|PASSAGE THRU TIME (1993), BY ARLESS DAY|
ACQUIRED FROM JERALD MELBERG GALLERY, CHARLOTTE, NORTH CAROLINA, SEPTEMBER 2000
COLLAGE AND GOUACHE ON COMPOSITION BOARD, 13 3/16" BY 20 5/8"
When I first saw this work by Arless Day, the first thought that went through my head was "Wow." Ever since I acquired Seven Birds And An Angel, I have been fascinated with Arless' collages, which are constructed using a combination of images from different sources and an opaque watercolor paint called gouache.
This work is somewhat unusual in two ways. First, it includes a human figure, which Arless usually does not do, and second, it includes an unusually large amount of blue sky.
The rock formation in the background reminds me of Gibraltar, at the southern tip of Spain, or of any of the large rock formations that are found on the coast of the western Mediterranean Sea. This notion is reinforced by the probability that the man depicted in the work is an Arab or Moor... from his attire, you can tell that he is used to living in a hot, desert environment. So, this scene could be taking place in the past, when Spain was under Arab influence... or it could be taking place in the present. The title of this work, Passage Thru Time, makes me think that the man is looking into either the past or the future. Or perhaps it is we who are looking into the past. At any rate, he seems have the demeanor of a very dignified and wise man, someone you'd like to have coffee and share a conversation with.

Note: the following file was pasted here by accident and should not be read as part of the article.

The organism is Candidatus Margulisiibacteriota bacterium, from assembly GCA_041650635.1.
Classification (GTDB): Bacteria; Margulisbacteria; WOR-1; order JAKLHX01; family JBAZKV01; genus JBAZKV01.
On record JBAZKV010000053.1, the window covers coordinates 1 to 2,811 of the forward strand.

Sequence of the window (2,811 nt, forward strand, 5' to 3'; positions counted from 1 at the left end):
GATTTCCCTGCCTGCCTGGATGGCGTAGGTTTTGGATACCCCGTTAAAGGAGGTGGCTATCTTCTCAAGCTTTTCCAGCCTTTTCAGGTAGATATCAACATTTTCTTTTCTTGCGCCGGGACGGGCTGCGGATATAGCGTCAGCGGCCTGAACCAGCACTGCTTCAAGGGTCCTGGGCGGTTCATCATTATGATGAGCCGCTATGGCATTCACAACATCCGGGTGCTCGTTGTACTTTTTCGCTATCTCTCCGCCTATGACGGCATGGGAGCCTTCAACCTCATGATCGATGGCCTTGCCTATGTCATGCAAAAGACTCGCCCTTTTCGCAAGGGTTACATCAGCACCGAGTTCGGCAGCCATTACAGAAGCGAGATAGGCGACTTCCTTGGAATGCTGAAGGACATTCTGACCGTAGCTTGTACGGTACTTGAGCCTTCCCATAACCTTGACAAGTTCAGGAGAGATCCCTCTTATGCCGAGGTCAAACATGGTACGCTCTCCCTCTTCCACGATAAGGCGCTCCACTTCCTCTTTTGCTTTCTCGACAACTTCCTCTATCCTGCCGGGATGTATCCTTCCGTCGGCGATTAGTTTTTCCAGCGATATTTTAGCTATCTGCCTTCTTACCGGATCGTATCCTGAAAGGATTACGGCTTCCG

Arless told me that he used quite a few disparate images to construct this work. For example, the man's hands are from images of football players (you can see the tape wrapped around each wrist). His eyes are taken from two separate images, but they match each other quite well. The rock in the background includes elements from northern Africa, China, and even the Atlantic coast of Canada... you can see a Chinese scaffold, made of bamboo, in front of the rock if you look closely. The list goes on and on... you could stare at this work for hours and find fragments of all kinds of images in it.
Arless has done a masterful job of combining pieces of different images to create a single image of incredible beauty.
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